The Fututec information system streamlines the communication process between business centres and their tenants. It is meant for managing different types of real estate – shopping centres, warehouse space, logistics centres, automatic gas stations, school buildings, kindergartens, office buildings, port buildings, sports centres, etc. It helps the owners and tenants share information in a better, more effective way.

FututecUsually, the business centres or property managers receive information regarding their property – like numbers of visitors and turnover – via email or in the form of Excel sheets. With Fututec, these are put directly into the centre’s information system. This speeds up the process, and makes it more convenient for everyone involved. Additionally, it is super easy to analyze the reported data in Fututec, which improves the planning and execution of campaigns, for example.

How did you find out about Fleep?

We were sitting in our meeting room in Tehnopol and noticed the Fleep logo across the hallway. It sparked our interest and we immediately looked it up. It looked like an interesting tool so we decided to give it a go – we’ve been using it ever since!

What are you using Fleep for and how?

We used to have our communication spread out between different business communication tools: Skype, Gmail, Trello etc. Today, all of our team communication happens in Fleep.

As we have a few different ongoing topics with our team (e.g. sales, marketing, development, contracts, random chat), it is easy to have them as respective conversations in Fleep. And these different conversations have different combinations of team members involved. Also, some emails that have to do with one or the other topic run nicely into the Fleep conversations.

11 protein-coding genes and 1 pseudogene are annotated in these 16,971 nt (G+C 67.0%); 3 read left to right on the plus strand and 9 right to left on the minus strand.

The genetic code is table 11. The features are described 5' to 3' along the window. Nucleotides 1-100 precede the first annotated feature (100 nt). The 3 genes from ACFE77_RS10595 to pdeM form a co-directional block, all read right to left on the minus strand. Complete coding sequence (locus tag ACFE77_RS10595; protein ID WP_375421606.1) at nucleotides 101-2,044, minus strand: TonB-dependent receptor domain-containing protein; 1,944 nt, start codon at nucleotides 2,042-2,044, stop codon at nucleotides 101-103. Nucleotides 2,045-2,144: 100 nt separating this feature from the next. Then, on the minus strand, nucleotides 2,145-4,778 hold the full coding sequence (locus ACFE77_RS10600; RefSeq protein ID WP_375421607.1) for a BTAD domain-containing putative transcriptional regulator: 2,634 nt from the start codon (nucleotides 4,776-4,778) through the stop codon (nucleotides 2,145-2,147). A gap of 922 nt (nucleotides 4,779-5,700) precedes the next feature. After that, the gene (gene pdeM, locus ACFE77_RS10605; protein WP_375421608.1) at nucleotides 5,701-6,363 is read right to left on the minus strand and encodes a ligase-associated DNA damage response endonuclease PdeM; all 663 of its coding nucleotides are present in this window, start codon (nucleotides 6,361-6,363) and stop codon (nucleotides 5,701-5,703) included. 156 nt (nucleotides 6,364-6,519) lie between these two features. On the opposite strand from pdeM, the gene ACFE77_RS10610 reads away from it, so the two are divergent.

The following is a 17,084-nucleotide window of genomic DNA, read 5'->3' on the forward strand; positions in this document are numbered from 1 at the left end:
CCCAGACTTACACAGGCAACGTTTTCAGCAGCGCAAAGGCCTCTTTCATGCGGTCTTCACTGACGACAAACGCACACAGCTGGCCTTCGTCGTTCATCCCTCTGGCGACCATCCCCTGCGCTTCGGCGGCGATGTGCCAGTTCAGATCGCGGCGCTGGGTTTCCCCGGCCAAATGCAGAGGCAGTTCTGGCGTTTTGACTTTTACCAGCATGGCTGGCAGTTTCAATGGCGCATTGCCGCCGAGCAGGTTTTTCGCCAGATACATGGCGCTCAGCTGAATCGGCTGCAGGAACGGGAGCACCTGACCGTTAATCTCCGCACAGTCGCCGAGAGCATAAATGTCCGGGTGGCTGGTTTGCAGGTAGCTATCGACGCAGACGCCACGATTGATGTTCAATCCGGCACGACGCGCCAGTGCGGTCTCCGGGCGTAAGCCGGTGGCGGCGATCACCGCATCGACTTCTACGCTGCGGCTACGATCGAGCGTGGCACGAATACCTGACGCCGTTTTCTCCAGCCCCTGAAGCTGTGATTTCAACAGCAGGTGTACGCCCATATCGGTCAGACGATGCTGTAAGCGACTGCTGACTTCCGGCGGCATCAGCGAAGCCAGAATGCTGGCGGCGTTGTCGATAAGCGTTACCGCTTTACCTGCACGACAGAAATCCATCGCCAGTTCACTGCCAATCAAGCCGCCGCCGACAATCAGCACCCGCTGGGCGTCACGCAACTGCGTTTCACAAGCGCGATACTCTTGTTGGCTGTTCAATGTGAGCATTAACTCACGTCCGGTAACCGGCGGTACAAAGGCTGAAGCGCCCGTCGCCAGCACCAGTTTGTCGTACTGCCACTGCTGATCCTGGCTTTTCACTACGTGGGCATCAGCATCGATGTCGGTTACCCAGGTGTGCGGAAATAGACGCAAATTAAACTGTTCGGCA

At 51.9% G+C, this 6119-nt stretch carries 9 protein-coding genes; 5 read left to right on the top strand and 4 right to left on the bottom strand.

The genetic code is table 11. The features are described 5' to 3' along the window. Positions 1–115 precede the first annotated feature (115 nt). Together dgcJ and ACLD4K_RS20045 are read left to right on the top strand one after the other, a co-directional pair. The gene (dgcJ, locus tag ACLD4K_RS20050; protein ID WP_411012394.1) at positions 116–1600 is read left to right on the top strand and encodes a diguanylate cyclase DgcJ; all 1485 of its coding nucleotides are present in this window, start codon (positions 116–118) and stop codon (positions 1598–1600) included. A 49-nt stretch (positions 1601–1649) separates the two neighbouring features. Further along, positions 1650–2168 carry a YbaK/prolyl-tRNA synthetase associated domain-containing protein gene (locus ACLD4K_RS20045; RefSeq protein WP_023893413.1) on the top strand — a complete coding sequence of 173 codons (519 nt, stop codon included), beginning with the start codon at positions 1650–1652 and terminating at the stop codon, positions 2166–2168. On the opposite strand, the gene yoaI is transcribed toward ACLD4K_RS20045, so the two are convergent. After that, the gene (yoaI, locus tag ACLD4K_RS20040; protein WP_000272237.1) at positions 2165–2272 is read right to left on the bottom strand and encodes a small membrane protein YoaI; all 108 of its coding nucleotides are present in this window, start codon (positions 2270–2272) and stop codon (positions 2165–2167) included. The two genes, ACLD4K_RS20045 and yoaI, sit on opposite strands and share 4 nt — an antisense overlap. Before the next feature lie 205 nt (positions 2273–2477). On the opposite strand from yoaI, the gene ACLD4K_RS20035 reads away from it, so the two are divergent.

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There are also some conversations that only include the founders of the company. Additionally, we have conversations with our clients and some dedicated conversations by client type, by region. So, for example, there may be a conversation for everything regarding shopping centres in a certain part of a country. We have also found that our partners are using Fleep more and more for all of their communication!

What do you like about Fleep?

I like how Fleep has remained simple and easy to use. It’s so comfortable to use on your phone, tablet or on your computer.